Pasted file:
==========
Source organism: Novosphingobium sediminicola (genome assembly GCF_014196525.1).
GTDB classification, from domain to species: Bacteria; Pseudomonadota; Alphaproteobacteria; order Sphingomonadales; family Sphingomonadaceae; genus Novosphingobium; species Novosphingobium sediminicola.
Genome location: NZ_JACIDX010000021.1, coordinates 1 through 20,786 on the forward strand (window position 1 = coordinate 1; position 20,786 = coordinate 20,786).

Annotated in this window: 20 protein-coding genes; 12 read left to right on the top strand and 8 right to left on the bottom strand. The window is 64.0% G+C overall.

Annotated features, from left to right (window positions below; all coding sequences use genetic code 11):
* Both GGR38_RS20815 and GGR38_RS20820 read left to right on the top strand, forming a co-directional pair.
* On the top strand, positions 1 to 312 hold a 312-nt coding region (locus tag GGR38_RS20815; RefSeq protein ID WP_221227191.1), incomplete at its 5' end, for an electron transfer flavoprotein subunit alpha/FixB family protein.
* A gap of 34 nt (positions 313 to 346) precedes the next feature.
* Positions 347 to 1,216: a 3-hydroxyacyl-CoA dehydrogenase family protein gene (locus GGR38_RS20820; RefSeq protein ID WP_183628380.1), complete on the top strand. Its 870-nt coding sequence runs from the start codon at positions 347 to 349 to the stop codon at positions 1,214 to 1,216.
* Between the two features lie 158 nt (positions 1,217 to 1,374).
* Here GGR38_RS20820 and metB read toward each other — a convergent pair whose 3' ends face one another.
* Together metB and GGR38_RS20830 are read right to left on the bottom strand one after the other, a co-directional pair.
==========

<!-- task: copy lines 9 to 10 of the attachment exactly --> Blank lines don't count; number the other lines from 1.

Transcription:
* Positions 347 to 1,216: a 3-hydroxyacyl-CoA dehydrogenase family protein gene (locus GGR38_RS20820; RefSeq protein ID WP_183628380.1), complete on the top strand. Its 870-nt coding sequence runs from the start codon at positions 347 to 349 to the stop codon at positions 1,214 to 1,216.
* Between the two features lie 158 nt (positions 1,217 to 1,374).